Prime Minister Narendra Modi’s aggressive push for ‘Make in India’ to bolster domestic manufacturing and make its economy ‘self-reliant’ in the post-pandemic era is a welcome opportunity for India’s solar energy sector. Supply disruptions from China due to coronavirus outbreak and subsequent shortage of solar components and modules have impacted India’s ambitious energy target of achieving 100 GW of solar capacity by 2022.
However, despite making significant progress in solar power generation since 2014 and emerging as world’s third largest solar market, India’s domestic solar equipment manufacturing industry has not been able to capitalise on the opportunity. India imports 80 percent of components from China required for its solar energy production. This raises an important question: does India have the core competence, capital and capacity required to offer domestic manufacturing of solar at a scale that could substitute for its massive imports?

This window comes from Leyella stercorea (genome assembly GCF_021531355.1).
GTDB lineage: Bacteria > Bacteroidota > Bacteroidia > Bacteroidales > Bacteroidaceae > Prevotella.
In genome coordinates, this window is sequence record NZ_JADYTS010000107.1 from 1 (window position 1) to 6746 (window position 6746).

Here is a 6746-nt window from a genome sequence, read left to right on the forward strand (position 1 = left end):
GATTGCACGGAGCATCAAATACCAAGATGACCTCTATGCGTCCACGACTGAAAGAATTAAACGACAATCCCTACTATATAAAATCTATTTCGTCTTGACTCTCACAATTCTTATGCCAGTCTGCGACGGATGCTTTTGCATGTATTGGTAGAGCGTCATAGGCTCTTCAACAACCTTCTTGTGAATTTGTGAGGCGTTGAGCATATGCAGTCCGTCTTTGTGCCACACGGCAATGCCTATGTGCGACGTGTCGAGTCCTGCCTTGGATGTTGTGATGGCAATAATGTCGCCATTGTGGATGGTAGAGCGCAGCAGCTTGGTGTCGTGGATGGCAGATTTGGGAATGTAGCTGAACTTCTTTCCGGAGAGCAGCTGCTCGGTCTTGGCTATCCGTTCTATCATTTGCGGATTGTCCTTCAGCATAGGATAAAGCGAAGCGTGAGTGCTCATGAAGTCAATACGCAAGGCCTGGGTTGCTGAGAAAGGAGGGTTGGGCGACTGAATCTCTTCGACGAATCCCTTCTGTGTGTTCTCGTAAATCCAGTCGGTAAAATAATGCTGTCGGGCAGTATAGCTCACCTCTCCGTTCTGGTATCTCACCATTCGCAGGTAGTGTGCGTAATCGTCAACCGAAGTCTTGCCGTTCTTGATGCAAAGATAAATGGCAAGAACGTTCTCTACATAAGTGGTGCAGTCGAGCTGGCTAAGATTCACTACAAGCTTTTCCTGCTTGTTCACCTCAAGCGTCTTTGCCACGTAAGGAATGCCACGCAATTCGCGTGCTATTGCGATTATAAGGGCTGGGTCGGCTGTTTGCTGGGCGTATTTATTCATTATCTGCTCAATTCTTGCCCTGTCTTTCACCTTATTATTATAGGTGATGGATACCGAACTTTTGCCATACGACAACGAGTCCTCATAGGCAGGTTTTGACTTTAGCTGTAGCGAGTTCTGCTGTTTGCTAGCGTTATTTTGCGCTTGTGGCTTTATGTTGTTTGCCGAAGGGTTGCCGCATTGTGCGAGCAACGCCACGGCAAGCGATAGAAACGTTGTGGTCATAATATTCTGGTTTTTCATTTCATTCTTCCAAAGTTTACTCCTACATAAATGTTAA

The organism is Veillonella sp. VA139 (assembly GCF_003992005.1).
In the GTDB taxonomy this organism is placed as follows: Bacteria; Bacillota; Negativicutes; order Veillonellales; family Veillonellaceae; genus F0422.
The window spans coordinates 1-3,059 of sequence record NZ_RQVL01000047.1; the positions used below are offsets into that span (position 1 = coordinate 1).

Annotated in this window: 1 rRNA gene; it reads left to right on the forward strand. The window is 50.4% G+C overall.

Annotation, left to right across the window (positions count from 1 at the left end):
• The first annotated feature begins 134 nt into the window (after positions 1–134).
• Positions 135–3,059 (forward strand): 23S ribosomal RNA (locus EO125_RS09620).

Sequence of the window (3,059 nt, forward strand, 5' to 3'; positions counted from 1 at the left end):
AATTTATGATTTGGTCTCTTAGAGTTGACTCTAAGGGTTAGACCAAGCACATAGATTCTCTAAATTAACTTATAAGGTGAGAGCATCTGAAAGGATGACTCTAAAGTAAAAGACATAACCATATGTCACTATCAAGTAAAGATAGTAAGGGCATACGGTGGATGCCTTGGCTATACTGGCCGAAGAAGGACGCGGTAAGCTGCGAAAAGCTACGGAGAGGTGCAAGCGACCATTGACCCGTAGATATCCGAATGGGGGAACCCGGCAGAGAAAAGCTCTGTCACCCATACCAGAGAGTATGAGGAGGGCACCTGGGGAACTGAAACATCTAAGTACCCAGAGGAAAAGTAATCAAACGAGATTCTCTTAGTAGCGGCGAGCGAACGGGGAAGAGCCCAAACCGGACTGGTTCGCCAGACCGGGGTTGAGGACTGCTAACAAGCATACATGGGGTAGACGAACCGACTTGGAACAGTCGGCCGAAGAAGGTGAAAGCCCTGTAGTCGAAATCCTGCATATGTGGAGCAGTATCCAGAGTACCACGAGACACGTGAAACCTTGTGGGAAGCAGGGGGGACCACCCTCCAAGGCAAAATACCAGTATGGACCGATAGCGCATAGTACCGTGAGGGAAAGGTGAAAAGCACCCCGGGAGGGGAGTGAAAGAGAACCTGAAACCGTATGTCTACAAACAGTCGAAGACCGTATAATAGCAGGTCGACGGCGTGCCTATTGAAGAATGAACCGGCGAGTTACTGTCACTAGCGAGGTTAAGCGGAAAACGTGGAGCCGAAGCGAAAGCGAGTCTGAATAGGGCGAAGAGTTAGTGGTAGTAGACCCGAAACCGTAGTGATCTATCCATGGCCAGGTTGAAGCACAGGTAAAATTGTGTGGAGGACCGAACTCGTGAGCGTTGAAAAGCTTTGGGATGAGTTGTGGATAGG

India is energy deficient. According to World Bank, 200 million people in India still lack access to electricity. India’s energy consumption is set to grow 4.2% a year by 2035 -faster among all major economies. Its share of global energy demand is expected to double- from 5% in 2016 to 11% -by 2040. As the dependence on non-fossil fuel sources such as coal and oil is projected to decrease significantly by 2030, low-carbon sources, led by solar photovoltaics (PV) is expected to meet more than half of the new increased energy demand. Moreover, India under its climate action commitment, has pledged to generate 40% of its power from non-fossil sources by 2030. Yet, while India’s annual demand for solar cell manufacturing is 20 GW, its current average annual capacity is just 3 GW. Therefore, any further delay in domestic solar manufacturing and production will have severe ramifications for the country’s energy security and economy.